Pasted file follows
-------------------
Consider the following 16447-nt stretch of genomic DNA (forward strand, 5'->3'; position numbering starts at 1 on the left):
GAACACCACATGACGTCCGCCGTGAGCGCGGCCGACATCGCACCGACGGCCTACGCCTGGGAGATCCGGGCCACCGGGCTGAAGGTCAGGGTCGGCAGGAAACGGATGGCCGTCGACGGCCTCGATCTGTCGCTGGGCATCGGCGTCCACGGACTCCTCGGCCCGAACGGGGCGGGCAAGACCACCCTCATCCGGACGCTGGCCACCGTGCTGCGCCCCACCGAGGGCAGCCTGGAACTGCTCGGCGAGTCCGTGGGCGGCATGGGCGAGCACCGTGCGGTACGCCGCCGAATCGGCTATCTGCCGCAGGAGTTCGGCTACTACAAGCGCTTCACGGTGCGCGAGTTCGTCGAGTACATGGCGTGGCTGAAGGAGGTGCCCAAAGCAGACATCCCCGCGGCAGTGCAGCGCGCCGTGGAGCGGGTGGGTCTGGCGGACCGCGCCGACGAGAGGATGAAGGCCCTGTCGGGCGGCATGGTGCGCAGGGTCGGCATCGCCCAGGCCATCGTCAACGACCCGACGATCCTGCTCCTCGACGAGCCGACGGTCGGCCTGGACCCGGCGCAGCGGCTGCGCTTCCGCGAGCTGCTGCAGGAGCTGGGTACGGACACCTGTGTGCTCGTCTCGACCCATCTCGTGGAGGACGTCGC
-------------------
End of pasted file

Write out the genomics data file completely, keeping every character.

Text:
Consider the following 16447-nt stretch of genomic DNA (forward strand, 5'->3'; position numbering starts at 1 on the left):
GAACACCACATGACGTCCGCCGTGAGCGCGGCCGACATCGCACCGACGGCCTACGCCTGGGAGATCCGGGCCACCGGGCTGAAGGTCAGGGTCGGCAGGAAACGGATGGCCGTCGACGGCCTCGATCTGTCGCTGGGCATCGGCGTCCACGGACTCCTCGGCCCGAACGGGGCGGGCAAGACCACCCTCATCCGGACGCTGGCCACCGTGCTGCGCCCCACCGAGGGCAGCCTGGAACTGCTCGGCGAGTCCGTGGGCGGCATGGGCGAGCACCGTGCGGTACGCCGCCGAATCGGCTATCTGCCGCAGGAGTTCGGCTACTACAAGCGCTTCACGGTGCGCGAGTTCGTCGAGTACATGGCGTGGCTGAAGGAGGTGCCCAAAGCAGACATCCCCGCGGCAGTGCAGCGCGCCGTGGAGCGGGTGGGTCTGGCGGACCGCGCCGACGAGAGGATGAAGGCCCTGTCGGGCGGCATGGTGCGCAGGGTCGGCATCGCCCAGGCCATCGTCAACGACCCGACGATCCTGCTCCTCGACGAGCCGACGGTCGGCCTGGACCCGGCGCAGCGGCTGCGCTTCCGCGAGCTGCTGCAGGAGCTGGGTACGGACACCTGTGTGCTCGTCTCGACCCATCTCGTGGAGGACGTCGC